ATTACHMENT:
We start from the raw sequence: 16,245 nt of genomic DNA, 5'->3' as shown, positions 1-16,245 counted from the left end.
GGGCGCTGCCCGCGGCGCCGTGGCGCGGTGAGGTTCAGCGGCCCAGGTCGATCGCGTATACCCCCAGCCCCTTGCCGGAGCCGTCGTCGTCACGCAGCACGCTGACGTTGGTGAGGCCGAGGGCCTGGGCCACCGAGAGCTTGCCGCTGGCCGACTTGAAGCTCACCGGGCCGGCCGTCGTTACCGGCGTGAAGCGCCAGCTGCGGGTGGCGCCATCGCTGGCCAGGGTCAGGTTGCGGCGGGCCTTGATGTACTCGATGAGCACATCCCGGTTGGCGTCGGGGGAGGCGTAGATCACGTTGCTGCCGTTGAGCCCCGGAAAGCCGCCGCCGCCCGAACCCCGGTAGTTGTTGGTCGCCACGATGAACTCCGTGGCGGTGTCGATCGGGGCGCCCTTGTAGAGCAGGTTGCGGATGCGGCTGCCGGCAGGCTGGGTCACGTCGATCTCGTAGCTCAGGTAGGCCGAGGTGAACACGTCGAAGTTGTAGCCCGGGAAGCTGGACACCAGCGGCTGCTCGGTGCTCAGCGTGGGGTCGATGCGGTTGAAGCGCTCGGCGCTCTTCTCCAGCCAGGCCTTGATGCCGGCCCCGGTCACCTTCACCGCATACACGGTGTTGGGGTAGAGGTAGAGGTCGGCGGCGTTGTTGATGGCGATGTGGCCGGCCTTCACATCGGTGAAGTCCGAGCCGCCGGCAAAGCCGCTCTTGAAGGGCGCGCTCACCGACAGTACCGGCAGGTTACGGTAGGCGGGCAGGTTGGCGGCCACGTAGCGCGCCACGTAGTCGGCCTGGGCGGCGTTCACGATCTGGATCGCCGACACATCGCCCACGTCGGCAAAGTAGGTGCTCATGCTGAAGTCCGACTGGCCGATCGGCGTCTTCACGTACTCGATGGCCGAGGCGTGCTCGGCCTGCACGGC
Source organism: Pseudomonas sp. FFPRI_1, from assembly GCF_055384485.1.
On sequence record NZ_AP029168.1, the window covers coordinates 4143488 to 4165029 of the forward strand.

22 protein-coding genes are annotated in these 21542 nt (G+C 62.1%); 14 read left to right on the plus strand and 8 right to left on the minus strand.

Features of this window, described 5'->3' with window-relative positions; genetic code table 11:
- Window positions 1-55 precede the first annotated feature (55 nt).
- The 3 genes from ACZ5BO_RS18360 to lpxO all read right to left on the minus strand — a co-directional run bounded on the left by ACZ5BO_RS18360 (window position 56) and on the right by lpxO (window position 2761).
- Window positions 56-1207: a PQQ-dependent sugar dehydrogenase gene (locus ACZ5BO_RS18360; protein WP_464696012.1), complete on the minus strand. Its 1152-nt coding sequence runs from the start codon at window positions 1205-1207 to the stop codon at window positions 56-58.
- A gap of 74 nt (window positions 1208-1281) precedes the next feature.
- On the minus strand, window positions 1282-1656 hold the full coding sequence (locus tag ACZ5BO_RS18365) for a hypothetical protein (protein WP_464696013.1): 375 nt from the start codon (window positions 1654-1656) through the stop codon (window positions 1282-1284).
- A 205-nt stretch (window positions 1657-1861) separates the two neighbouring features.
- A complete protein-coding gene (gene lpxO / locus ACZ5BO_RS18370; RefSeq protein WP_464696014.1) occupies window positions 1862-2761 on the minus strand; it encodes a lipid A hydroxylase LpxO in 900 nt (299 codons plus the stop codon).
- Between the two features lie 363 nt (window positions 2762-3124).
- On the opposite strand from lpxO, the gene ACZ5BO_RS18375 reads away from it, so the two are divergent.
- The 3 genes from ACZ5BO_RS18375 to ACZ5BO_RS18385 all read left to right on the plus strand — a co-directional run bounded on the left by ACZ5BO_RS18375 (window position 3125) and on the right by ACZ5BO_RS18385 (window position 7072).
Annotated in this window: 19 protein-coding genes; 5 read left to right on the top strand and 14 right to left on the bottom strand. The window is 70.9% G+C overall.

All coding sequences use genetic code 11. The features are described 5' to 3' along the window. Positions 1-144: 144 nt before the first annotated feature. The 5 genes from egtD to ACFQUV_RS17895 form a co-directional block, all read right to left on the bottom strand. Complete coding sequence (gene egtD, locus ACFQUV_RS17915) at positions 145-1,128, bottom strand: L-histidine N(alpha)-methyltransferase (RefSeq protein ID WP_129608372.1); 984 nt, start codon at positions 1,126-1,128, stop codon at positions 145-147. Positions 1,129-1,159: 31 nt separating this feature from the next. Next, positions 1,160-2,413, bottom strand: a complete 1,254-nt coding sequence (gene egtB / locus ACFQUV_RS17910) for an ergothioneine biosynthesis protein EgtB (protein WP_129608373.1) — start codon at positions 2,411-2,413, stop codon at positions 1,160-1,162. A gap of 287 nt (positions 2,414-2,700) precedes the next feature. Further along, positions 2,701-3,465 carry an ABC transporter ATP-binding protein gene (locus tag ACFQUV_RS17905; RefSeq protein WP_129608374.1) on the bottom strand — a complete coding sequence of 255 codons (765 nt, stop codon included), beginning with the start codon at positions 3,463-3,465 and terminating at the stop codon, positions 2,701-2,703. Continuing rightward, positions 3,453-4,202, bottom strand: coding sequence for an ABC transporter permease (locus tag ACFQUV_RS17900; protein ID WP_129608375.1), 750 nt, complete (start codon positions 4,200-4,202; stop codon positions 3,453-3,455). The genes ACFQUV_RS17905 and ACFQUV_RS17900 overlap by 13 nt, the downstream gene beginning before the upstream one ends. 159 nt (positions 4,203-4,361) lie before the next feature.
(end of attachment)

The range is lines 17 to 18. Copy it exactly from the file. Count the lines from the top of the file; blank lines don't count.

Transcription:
Annotated in this window: 19 protein-coding genes; 5 read left to right on the top strand and 14 right to left on the bottom strand. The window is 70.9% G+C overall.

All coding sequences use genetic code 11. The features are described 5' to 3' along the window. Positions 1-144: 144 nt before the first annotated feature. The 5 genes from egtD to ACFQUV_RS17895 form a co-directional block, all read right to left on the bottom strand. Complete coding sequence (gene egtD, locus ACFQUV_RS17915) at positions 145-1,128, bottom strand: L-histidine N(alpha)-methyltransferase (RefSeq protein ID WP_129608372.1); 984 nt, start codon at positions 1,126-1,128, stop codon at positions 145-147. Positions 1,129-1,159: 31 nt separating this feature from the next. Next, positions 1,160-2,413, bottom strand: a complete 1,254-nt coding sequence (gene egtB / locus ACFQUV_RS17910) for an ergothioneine biosynthesis protein EgtB (protein WP_129608373.1) — start codon at positions 2,411-2,413, stop codon at positions 1,160-1,162. A gap of 287 nt (positions 2,414-2,700) precedes the next feature. Further along, positions 2,701-3,465 carry an ABC transporter ATP-binding protein gene (locus tag ACFQUV_RS17905; RefSeq protein WP_129608374.1) on the bottom strand — a complete coding sequence of 255 codons (765 nt, stop codon included), beginning with the start codon at positions 3,463-3,465 and terminating at the stop codon, positions 2,701-2,703. Continuing rightward, positions 3,453-4,202, bottom strand: coding sequence for an ABC transporter permease (locus tag ACFQUV_RS17900; protein ID WP_129608375.1), 750 nt, complete (start codon positions 4,200-4,202; stop codon positions 3,453-3,455). The genes ACFQUV_RS17905 and ACFQUV_RS17900 overlap by 13 nt, the downstream gene beginning before the upstream one ends. 159 nt (positions 4,203-4,361) lie before the next feature.